When you have shoes that you no longer wear, but are not necessarily in pieces, keep them in your trunk as you motor around town. Then, if you see a homeless person with less than sufficient footwear, and it looks like you might be roughly the same size, pull over.

Promptly get the shoes from your trunk, walk up to the person and say that you want them to accept the shoes. If he or she accepts, fine, bid them good day, and be on your way. If he or she chooses not to take them, that’s okay too.

Your goal in this area could be to give away each pair of shoes or other worthwhile item of clothing that you no longer want, perhaps on a monthly basis.

Participate in Group Action

If this is not for you, volunteer once a month to serve a meal at a local shelter for the homeless. If you’re a busy career type, perhaps serving dinner will work best for you. Whatever your preconceived notions about this may be, once you actually serve dinner to real live people, you’ll see that reality is different than you thought.

Perhaps you think that people would be reluctant to speak up for what they wanted. Or worse, they’d be groveling, and you would have to do your best to remain humble. Perhaps you feel like you’ll seem to be some kind of “goody-two-shoes,” dispensing dinners with an overly pleasant, “And how are you this evening? Here’s a nice dinner for you.”

Actually, none of the above usually happens. Person to person, you simply serve another, as if you were in partnership. More peas? Fewer carrots? It’s much more matter-of-fact than you might imagine. They’re appreciative but not groveling.

Note: Some people who show up at a shelter are well dressed. Perhaps they’re temporarily unemployed, or they had a financial emergency they were unprepared to handle.

The more often you serve others in this way, the easier it becomes to do it again. You start to get the notion that there are a lot more similarities between human beings than differences. The old axiom, “There but for the grace of God, go I,” is much more true than we all often acknowledge.

Look for the Good in Others

Is there a co-worker with whom you have had a nasty relationship? Is there something good about this co-worker that you can draw upon, so that you can get yourself to  say something nice to him/her at your next encounter?

Will Rogers, a political satirist, entertainer, and beloved figure in the first half of the twentieth century allegedly said, “I never met a man I didn’t like.” Many people have interpreted Will Rogers to have meant that he could find something admirable in everyone he met. So, too, can we all.

Is there a neighbor with whom you have had a continuing squabble? What would it do to your relationship if you sent your neighbor a card or a brief note that said something along the lines of, “I noticed how lovely your garden was the other day, and wanted to let you know that I appreciate the work you’ve done in maintaining it.”? Too syrupy, or, pardon the expression, too flowery? Guess again.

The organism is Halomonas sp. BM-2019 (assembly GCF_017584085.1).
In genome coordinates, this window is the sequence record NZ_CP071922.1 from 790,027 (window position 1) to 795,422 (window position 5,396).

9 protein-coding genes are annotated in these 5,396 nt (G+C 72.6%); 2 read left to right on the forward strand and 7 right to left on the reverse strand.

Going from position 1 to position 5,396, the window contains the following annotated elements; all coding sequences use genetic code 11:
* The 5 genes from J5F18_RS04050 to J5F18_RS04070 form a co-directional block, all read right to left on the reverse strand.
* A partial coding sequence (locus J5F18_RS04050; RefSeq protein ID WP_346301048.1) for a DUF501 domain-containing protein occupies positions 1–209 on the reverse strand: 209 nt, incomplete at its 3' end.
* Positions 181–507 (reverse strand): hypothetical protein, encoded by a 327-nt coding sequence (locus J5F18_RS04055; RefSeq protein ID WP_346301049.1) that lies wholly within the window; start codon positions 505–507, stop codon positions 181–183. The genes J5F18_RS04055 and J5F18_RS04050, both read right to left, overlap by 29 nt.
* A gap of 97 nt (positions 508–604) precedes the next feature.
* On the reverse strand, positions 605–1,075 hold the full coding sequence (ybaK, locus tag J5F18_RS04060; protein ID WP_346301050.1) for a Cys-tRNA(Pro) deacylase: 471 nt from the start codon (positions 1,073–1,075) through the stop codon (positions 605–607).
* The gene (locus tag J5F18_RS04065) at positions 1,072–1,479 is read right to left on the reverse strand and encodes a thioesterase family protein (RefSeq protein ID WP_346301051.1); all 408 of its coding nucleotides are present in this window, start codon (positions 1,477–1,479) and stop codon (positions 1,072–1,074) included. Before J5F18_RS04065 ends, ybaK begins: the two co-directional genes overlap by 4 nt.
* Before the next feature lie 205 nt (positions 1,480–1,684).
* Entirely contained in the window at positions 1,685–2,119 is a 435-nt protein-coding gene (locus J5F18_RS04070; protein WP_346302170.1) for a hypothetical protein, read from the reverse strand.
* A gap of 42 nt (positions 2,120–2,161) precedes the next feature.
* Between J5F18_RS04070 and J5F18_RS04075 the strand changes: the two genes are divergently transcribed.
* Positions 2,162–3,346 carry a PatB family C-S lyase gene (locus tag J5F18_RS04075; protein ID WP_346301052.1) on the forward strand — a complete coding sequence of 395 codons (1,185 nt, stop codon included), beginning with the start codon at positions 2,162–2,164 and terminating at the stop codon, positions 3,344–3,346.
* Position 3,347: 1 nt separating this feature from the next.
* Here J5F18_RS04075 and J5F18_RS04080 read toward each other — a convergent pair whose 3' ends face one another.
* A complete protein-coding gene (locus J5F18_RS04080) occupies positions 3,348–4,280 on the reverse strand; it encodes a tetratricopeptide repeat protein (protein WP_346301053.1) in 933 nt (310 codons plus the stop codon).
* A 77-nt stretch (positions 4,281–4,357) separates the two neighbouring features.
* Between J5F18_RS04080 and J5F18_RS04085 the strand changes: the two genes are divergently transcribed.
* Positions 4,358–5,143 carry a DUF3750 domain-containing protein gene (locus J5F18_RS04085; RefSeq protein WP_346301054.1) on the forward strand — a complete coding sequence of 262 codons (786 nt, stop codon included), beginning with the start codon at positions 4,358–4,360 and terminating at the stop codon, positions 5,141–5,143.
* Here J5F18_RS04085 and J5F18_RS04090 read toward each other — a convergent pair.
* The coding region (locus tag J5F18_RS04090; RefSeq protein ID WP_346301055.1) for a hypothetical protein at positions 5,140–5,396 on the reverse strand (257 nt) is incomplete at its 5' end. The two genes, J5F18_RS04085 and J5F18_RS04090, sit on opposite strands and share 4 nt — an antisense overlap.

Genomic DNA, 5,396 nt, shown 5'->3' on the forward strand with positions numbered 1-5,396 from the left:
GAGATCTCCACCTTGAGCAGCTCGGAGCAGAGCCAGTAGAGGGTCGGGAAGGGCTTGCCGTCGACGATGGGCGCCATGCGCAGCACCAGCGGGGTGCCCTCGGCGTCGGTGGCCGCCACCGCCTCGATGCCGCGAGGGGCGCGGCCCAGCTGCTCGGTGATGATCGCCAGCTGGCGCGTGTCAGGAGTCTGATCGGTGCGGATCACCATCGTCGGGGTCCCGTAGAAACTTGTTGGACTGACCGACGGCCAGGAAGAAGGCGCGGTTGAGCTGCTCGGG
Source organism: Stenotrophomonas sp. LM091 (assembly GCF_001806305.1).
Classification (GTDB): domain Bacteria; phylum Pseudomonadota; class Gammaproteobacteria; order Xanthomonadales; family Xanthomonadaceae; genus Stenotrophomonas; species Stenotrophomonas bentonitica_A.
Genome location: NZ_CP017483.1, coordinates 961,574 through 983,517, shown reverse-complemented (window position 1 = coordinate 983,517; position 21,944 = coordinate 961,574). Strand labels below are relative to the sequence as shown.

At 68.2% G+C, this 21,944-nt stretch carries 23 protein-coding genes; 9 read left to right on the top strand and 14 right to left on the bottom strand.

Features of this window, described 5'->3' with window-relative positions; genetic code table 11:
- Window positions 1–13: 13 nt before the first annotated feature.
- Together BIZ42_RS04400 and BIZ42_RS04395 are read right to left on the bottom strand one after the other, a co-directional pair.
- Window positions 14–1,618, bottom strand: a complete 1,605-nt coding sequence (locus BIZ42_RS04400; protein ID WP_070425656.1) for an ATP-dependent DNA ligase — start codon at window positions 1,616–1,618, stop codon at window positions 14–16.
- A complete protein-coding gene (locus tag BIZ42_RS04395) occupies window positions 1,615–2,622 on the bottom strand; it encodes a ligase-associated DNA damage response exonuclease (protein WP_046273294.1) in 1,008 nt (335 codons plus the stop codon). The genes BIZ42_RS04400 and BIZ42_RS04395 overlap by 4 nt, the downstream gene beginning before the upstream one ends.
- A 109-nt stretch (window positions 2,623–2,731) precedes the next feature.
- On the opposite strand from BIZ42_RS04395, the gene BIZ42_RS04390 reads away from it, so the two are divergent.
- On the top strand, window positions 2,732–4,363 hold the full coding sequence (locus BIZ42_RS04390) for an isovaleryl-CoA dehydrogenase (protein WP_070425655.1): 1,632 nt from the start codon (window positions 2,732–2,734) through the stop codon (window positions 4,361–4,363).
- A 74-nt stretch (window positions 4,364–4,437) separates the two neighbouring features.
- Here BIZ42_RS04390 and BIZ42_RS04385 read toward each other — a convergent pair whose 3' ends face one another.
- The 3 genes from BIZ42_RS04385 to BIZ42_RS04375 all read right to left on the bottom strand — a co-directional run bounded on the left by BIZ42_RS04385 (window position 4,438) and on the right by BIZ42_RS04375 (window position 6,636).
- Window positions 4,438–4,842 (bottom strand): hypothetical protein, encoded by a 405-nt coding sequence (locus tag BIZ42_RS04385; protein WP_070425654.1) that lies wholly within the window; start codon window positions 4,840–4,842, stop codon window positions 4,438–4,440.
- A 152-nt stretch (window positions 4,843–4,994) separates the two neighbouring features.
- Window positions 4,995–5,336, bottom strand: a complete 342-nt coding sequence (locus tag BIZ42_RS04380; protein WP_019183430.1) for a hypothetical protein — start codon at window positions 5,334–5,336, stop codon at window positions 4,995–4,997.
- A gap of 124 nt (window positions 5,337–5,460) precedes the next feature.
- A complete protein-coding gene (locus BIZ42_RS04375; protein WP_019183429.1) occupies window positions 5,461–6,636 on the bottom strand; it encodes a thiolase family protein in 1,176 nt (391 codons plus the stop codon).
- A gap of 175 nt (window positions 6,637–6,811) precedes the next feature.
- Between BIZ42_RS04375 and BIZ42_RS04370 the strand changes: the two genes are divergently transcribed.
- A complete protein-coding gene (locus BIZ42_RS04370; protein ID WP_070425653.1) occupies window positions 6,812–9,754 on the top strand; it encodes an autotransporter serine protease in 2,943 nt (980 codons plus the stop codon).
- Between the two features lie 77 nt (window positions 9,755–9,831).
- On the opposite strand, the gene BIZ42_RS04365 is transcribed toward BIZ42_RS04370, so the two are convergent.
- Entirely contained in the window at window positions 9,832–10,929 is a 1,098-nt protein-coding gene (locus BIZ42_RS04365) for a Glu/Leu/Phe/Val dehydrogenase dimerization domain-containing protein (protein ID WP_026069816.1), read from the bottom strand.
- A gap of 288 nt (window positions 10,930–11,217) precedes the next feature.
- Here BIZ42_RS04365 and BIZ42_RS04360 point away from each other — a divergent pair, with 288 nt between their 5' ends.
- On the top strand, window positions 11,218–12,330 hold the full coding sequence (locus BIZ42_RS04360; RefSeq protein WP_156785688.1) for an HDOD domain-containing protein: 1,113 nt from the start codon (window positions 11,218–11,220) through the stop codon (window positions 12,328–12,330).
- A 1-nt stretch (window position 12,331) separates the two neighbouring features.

List five people at work or elsewhere in your life with whom you may not have a good relationship, but whom you can acknowledge. Next to each person’s name, write a dash and then what is good about them.

You’re going to be on Earth for a finite amount of time. Do you want to go through your life trading hostilities with people, never having the where-with-all to restore some semblance of civility to the relationship?

Listen More Closely

Human beings have a profound need to be heard. When you give others your full and complete attention, in essence, you’re telling them that you value them as a people. All activity and concerns in your life stop as the words and emotions of another person take on paramount importance.

Listening is one of people’s most underrated skills. Your ability to listen to another person, giving him or her your full and undivided attention, can be an act of spirituality, particularly if the other person needs someone to listen to him/her. In this rush-rush world, too often we want people to summarize everything they say.

Consider the people in your life who have mattered the most to you and, chances are, they were the people that listened to you best. Whether it was your parents, a brother or sister, a good friend, a relative, a teacher, a coach, a coworker, a mentor, or just somebody down the street, you tend to value those who value you by listening.

In Siddhartha, by Herman Hesse, the young Siddhartha speaks about his most well-developed skills. He can listen, he can fast, and he can wait.

These talents don’t seem like much to the Western mind, but they’re handy if you want to increase the spirituality of your life. As a goal, why not to listen in earnest to one person per week in the workplace whom you would not have otherwise given such time and attention?

At home, give your significant other one good listening to per day, and I promise things will go better. Do the same with each child.

Judge Deeds, Not People

Judgment is a necessary and practical skill. It’s likely that you judge things, including others, all day long. After all, if you want to choose the colleges appropriate for you, friends that share similar values, and the professional, social, and civic groups that you will enjoy being a part of, you need to make some judgments.

We all judge one another, however, sometimes harshly. Everyone can learn from each other. It is so easy to fall into that game, as psychologist Carl Rogers articulated, of “mine is better than yours.” It is too convenient to conclude that people who walk, talk, or look differently than we do, must be vastly different, and by extension, inferior.

As you might have already concluded, it doesn’t take considerable effort to be spiritual and to engage in spiritual-type behavior that will benefit yourself, and benefit others. The opportunities are all around each of us, every day. All we have to do is be aware.